Married man considers turn as Catholic priest
Pavarotti returns to the Catholic faith before dying

Searching For Authority (A Methodist minister finds himself surprised by Truth!)
Why I Returned to the Catholic Church. Part VI: The Biblical Reality (Al Kresta)
Why I Returned to the Catholic Church. Part V: The Catholics and the Pope(Al Kresta)
The Hail Mary of a Protestant (A true story)
Why I Returned to the Catholic Church. Part IV: Crucifix and Altar(Al Kresta)

Why I Returned to the Catholic Church. Part III: Tradition and Church (Al Kresta)
Why I Returned to the Catholic Church. Part II: Doubts (Al Kresta)
Conversion Story - Rusty Tisdale (former Pentecostal)
Why I Returned to the Catholic Church. Part I: Darkness(Al Kresta)
Conversion Story - Matt Enloe (former Baptist) [prepare to be amazed!]
THE ORTHODOX REVIVAL IN RUSSIA

Conversion Story - David Finkelstein (former Jew)
Conversion Story - John Weidner (former Evangelical)
12 Reasons I Joined the Catholic Church
Conversion Story - Tom Hunt
The Tide Is Turning Toward Catholicism: The Converts

John Calvin Made Me Catholic
Journey Home - May 21 - Neil Babcox (former Presbyterian) - A minister encounters Mary
Going Catholic - Six journeys to Rome
My (Imminent) Reception into the Roman Catholic Church
A Convert's Pilgrimage [Christopher Cuddy]

From Pastor to Parishioner: My Love for Christ Led Me Home (to the Catholic Church) [Drake McCalister]
Lutheran professor of philosophy prepares to enter Catholic Church
Patty Bonds (former Baptist and sister of Dr. James White) to appear on The Journey Home - May 7
Pastor and Flock Become Catholics
Why Converts Choose Catholicism

From Calvinist to Catholic
The journey back - Dr. Beckwith explains his reasons for returning to the Catholic Church
Famous Homosexual Italian Author Returned to the Church Before Dying of AIDS
Dr. Francis Beckwith Returns To Full Communion With The Church
laetare (commentary on ordination of married Anglican convert to the Archdiocese of Los Angeles) Father Bill Lowe
Catholic Converts - Stephen K. Ray (former Evangelical)

Catholic Converts - Malcolm Muggeridge
Catholic Converts - Richard John Neuhaus
Catholic Converts - Avery Cardinal Dulles
Catholic Converts - Israel (Eugenio) Zolli - Chief Rabbi of Rome
Catholic Converts - Robert H. Bork , American Jurist (Catholic Caucus)
Catholic Converts - Marcus Grodi
He Was an Evangelical Christian Until He Read Aquinas [Rob Evans]

The Scott Hahn Conversion Story
FORMER PENTECOSTAL RELATES MIRACLE THAT OCCURRED WITH THE PRECIOUS BLOOD
Interview with Roy Schoeman - A Jewish Convert

46 posted on 05/29/2008 1:41:16 PM PDT by Salvation (†With God all things are possible.†)
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To: wintertime

***It isn’t in Costa Rica. The loss of members by the Catholic Church is at hemorrhage levels. As for the rest, most Costa Ricans who claim to be Catholic are Catholic in name only.***

I wasn’t able to find much in the way of hemorrhaging mentioned in the Costa Rican related website; I will grant that a lot of cradle (whatevers) are in name only and are ripe for picking by outsiders.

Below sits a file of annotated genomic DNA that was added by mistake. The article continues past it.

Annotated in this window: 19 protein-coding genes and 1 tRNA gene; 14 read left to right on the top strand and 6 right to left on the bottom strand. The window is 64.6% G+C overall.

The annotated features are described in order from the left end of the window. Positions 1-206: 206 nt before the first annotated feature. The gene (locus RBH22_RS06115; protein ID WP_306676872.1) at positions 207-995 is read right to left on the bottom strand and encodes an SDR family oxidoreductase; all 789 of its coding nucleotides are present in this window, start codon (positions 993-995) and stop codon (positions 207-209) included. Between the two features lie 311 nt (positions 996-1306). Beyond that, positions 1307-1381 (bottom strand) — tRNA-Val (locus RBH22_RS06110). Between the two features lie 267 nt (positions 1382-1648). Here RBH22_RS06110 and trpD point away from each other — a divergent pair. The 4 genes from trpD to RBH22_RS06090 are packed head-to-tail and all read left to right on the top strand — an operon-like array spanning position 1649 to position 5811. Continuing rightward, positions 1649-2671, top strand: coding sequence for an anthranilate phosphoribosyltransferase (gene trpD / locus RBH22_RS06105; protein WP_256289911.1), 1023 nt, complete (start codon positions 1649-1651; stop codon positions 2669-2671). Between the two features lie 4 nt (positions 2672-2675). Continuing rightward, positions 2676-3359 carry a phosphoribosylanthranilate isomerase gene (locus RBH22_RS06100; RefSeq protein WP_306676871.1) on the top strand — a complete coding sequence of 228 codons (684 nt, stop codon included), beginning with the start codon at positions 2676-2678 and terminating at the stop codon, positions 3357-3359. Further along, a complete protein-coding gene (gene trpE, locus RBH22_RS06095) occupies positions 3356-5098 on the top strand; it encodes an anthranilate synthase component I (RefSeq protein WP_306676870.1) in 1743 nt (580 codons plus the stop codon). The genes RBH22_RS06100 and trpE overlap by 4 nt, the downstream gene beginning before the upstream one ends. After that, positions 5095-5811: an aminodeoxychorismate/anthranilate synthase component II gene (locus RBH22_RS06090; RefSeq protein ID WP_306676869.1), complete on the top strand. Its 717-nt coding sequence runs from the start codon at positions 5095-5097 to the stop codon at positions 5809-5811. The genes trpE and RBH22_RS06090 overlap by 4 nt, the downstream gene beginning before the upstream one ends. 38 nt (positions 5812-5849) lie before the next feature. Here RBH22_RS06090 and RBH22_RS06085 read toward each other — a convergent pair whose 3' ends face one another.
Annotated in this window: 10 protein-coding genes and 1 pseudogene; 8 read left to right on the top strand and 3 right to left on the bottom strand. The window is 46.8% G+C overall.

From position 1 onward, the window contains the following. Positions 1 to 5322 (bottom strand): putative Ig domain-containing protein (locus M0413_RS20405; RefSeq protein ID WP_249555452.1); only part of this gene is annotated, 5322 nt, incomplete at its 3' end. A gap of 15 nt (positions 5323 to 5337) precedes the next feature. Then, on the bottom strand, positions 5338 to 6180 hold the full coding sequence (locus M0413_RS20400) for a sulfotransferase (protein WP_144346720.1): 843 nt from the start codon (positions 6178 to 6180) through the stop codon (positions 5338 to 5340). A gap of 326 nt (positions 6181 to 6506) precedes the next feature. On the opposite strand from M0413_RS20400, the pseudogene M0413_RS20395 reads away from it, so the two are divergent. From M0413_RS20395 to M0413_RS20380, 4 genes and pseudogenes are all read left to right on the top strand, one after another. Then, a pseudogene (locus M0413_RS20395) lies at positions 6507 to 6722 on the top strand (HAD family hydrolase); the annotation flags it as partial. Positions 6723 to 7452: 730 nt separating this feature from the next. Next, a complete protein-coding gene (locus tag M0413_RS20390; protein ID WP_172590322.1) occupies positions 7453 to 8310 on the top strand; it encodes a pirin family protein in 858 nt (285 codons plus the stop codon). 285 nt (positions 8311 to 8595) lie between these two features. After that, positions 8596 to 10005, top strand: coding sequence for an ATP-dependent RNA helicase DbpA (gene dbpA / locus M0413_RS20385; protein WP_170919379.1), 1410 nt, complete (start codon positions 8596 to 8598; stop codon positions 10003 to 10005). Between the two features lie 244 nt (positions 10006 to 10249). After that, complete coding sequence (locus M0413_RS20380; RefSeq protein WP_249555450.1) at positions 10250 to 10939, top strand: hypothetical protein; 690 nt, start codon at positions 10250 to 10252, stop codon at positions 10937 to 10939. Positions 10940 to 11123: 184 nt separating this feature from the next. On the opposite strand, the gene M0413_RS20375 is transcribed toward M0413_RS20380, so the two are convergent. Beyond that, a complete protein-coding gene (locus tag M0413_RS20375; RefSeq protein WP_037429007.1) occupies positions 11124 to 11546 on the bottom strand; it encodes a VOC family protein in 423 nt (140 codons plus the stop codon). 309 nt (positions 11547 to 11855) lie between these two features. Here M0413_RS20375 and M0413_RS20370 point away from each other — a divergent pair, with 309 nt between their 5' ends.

47 posted on 05/29/2008 2:07:31 PM PDT by MarkBsnr ( I would not believe in the Gospel if the authority of the Catholic Church did not move me to do so.)
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To: CTrent1564

I donno. Many Anglicans are already so close to the Catholic tradition that it is not a huge step. especially as their church is moving towards paganism.

What about Baptists and Methopdists? Is there a huge wave of them?


48 posted on 05/29/2008 2:09:32 PM PDT by chesley (Where's the omelet? -- Orwell)
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To: wintertime

The doctrinal issues are not “molehills”. but define the belief.


49 posted on 05/29/2008 2:16:18 PM PDT by chesley (Where's the omelet? -- Orwell)
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To: Titus Quinctius Cincinnatus

***Gallup polling seems to suggest that the percentage of religious adherents by major group in the USA, at least, has actually remained pretty stable - well within the margins of error - for a decade and a half now (granted, the data provided ends in 2001, but I can’t see as how the trends since then would suddenly have gone haywire).***

Agreed.

***From what I’ve heard and seen, if any one group can claim explosive growth in Africa and other parts of the 3rd world, it would be the Pentecostals and like-minded non-denominational Charismatic groups.***

Well, the fun is in the numbers, not the percentages. If you have a total of 1000 of a denomination this year and they recruit 1000 more, they’ve doubled. If you have 100 million and they recruit 10 million more, they’ve only gone up 10%.

***Baptists and like-minded baptistic groups are making huge inroads in Brazil, Guatemale, and other Latin American countries (there are some districts in Oaxaca and Guatemala where Baptists and Protestants now make up large minorities (say, above 30%), which is leading to quite a lot of persecution at the hands of the local Catholic establishments.***

Unlike, say, the fine treatment of Catholics in places like Northern Ireland :). It is true, though, that the Catholics did not make as great inroads to the natives, Indians and the most native-appearing mulattoes as many people had thought.

***There’s a lot of mixing and turning out there in the religious world of Christendom, but the general trends seem to be people moving from liberal to conservative bodies, and from formalistic, hierarchical bodies towards independent and “non-denominational” groups.***

I think that this needs to be looked at a little more closely. Rick Warren and Robert Schuller and Joel Osteen and the like have picked up large congregations, yet I would call none of them conservative. I think that a lot of people who call themselves Christian basically have left a church and moved to either semi-solitary practice or to a small fellowship group that calls itself Christian and, vaguely, they kind of are.


50 posted on 05/29/2008 2:31:36 PM PDT by MarkBsnr ( I would not believe in the Gospel if the authority of the Catholic Church did not move me to do so.)